Author fact: Sones has written a bunch of young adult books but this is the only one I am reading for the Challenge. She said it is similar to her life.

Book trivia: People have said there is a sequel to one of those hideous books where the mother dies but it’s not on my list.

Playlist: Eminem, Jimi Hendrix, and Streisand.

Nancy said: Pearl didn’t say anything specific about one of those hideous books except to say it is a good book for teens.

BookLust Twist: from More Book Lust in the chapter called “Best for Teens” (p 25).


Catch-22

Heller, Joseph. Catch-22. New York: Alfred A. Knopf, 1995.

Reason read: I started reading this in September but I can’t remember why. I learned that the paperback version was released in the month of October so I’ll go with that.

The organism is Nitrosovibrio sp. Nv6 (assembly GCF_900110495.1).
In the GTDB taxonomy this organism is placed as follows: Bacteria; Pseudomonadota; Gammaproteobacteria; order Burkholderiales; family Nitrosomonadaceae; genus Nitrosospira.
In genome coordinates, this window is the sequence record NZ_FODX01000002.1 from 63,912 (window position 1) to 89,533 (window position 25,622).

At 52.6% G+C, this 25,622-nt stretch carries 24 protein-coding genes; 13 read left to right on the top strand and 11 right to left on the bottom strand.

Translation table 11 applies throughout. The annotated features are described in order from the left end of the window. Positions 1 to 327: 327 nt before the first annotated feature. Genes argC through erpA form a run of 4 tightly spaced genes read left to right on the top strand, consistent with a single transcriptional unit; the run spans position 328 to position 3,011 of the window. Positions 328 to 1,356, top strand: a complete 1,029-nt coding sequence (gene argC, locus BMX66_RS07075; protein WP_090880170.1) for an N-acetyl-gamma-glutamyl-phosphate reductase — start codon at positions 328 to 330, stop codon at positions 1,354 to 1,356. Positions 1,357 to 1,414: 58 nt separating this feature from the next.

This is the anti-war anthem of baby boomers. Army Air Corps Captain John Yossarian can’t stand flying missions even though he’s a trained bombardier. As a pacifist, he will do anything to avoid combat missions. Most of Catch-22 is Yossarian constantly getting caught up in red tape and dealing with crazy people in even crazier situations. The combination of multiple points of view and no sense of chronology drove me crazy. Admittedly, I did not finish Catch-22 even though it’s a pretty short and easy to read book. I got caught up in how disorganized it all seemed to be. As an aside, I was talking to the president of my institution and was pleasantly surprised to learn he didn’t care for Catch-22 either. He was as lost with the absurdity of it all as I was. To me, it was the repetition. I am not a fan of hearing something a thousand times ten different ways.

Quotes to quote, “Men went mad and were rewarded with medals,” and “Hungry Joe was a throbbing, ragged mass of mobile irritability.”